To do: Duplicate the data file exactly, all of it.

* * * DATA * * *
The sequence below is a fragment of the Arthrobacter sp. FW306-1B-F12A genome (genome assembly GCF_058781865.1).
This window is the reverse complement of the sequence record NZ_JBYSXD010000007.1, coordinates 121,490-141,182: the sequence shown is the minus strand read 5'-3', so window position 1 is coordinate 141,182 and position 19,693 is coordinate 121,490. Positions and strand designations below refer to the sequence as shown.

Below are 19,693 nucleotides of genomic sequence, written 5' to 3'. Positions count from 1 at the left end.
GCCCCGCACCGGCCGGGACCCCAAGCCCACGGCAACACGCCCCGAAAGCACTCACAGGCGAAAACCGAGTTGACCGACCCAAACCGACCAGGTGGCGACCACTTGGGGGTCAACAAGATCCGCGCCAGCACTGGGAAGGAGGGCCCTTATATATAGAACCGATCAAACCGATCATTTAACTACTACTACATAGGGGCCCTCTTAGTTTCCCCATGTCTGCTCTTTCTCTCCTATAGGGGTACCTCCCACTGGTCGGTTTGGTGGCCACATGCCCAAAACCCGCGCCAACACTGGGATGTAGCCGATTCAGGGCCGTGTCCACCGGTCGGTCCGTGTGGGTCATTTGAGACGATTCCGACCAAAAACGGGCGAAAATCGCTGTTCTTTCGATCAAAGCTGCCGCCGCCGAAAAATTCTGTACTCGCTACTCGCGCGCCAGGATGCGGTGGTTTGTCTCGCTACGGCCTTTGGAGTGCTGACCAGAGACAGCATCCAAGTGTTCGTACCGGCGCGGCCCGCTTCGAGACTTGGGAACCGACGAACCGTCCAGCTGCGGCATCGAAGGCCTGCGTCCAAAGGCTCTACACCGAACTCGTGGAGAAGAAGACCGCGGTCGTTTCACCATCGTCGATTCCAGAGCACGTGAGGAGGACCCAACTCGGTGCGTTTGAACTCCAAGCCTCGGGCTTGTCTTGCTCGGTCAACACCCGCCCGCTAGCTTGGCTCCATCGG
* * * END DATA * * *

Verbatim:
The sequence below is a fragment of the Arthrobacter sp. FW306-1B-F12A genome (genome assembly GCF_058781865.1).
This window is the reverse complement of the sequence record NZ_JBYSXD010000007.1, coordinates 121,490-141,182: the sequence shown is the minus strand read 5'-3', so window position 1 is coordinate 141,182 and position 19,693 is coordinate 121,490. Positions and strand designations below refer to the sequence as shown.

Below are 19,693 nucleotides of genomic sequence, written 5' to 3'. Positions count from 1 at the left end.
GCCCCGCACCGGCCGGGACCCCAAGCCCACGGCAACACGCCCCGAAAGCACTCACAGGCGAAAACCGAGTTGACCGACCCAAACCGACCAGGTGGCGACCACTTGGGGGTCAACAAGATCCGCGCCAGCACTGGGAAGGAGGGCCCTTATATATAGAACCGATCAAACCGATCATTTAACTACTACTACATAGGGGCCCTCTTAGTTTCCCCATGTCTGCTCTTTCTCTCCTATAGGGGTACCTCCCACTGGTCGGTTTGGTGGCCACATGCCCAAAACCCGCGCCAACACTGGGATGTAGCCGATTCAGGGCCGTGTCCACCGGTCGGTCCGTGTGGGTCATTTGAGACGATTCCGACCAAAAACGGGCGAAAATCGCTGTTCTTTCGATCAAAGCTGCCGCCGCCGAAAAATTCTGTACTCGCTACTCGCGCGCCAGGATGCGGTGGTTTGTCTCGCTACGGCCTTTGGAGTGCTGACCAGAGACAGCATCCAAGTGTTCGTACCGGCGCGGCCCGCTTCGAGACTTGGGAACCGACGAACCGTCCAGCTGCGGCATCGAAGGCCTGCGTCCAAAGGCTCTACACCGAACTCGTGGAGAAGAAGACCGCGGTCGTTTCACCATCGTCGATTCCAGAGCACGTGAGGAGGACCCAACTCGGTGCGTTTGAACTCCAAGCCTCGGGCTTGTCTTGCTCGGTCAACACCCGCCCGCTAGCTTGGCTCCATCGG